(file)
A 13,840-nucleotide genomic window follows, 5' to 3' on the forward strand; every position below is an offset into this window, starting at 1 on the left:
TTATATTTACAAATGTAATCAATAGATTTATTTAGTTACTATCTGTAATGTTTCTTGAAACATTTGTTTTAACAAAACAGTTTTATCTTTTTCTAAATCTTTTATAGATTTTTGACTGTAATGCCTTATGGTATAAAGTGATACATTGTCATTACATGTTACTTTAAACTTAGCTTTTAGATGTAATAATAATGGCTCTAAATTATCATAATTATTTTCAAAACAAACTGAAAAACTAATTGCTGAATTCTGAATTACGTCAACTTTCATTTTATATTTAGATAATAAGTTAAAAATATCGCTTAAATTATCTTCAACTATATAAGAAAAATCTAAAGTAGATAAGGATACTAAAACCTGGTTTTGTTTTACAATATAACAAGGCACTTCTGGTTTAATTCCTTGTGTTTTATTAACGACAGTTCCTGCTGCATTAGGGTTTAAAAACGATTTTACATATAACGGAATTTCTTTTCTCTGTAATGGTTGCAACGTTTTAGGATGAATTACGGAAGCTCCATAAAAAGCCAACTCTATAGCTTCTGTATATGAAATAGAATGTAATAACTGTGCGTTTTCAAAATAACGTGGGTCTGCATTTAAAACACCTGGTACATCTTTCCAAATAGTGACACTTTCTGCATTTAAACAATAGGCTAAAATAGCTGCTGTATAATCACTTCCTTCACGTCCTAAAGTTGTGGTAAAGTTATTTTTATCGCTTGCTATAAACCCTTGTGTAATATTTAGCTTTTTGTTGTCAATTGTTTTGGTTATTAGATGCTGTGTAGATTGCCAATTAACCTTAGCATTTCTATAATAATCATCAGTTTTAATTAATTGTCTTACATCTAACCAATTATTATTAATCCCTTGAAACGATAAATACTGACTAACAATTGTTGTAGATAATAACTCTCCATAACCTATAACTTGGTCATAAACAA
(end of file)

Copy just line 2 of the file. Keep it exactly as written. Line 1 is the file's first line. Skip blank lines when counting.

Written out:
TTATATTTACAAATGTAATCAATAGATTTATTTAGTTACTATCTGTAATGTTTCTTGAAACATTTGTTTTAACAAAACAGTTTTATCTTTTTCTAAATCTTTTATAGATTTTTGACTGTAATGCCTTATGGTATAAAGTGATACATTGTCATTACATGTTACTTTAAACTTAGCTTTTAGATGTAATAATAATGGCTCTAAATTATCATAATTATTTTCAAAACAAACTGAAAAACTAATTGCTGAATTCTGAATTACGTCAACTTTCATTTTATATTTAGATAATAAGTTAAAAATATCGCTTAAATTATCTTCAACTATATAAGAAAAATCTAAAGTAGATAAGGATACTAAAACCTGGTTTTGTTTTACAATATAACAAGGCACTTCTGGTTTAATTCCTTGTGTTTTATTAACGACAGTTCCTGCTGCATTAGGGTTTAAAAACGATTTTACATATAACGGAATTTCTTTTCTCTGTAATGGTTGCAACGTTTTAGGATGAATTACGGAAGCTCCATAAAAAGCCAACTCTATAGCTTCTGTATATGAAATAGAATGTAATAACTGTGCGTTTTCAAAATAACGTGGGTCTGCATTTAAAACACCTGGTACATCTTTCCAAATAGTGACACTTTCTGCATTTAAACAATAGGCTAAAATAGCTGCTGTATAATCACTTCCTTCACGTCCTAAAGTTGTGGTAAAGTTATTTTTATCGCTTGCTATAAACCCTTGTGTAATATTTAGCTTTTTGTTGTCAATTGTTTTGGTTATTAGATGCTGTGTAGATTGCCAATTAACCTTAGCATTTCTATAATAATCATCAGTTTTAATTAATTGTCTTACATCTAACCAATTATTATTAATCCCTTGAAACGATAAATACTGACTAACAATTGTTGTAGATAATAACTCTCCATAACCTATAACTTGGTCATAAACAA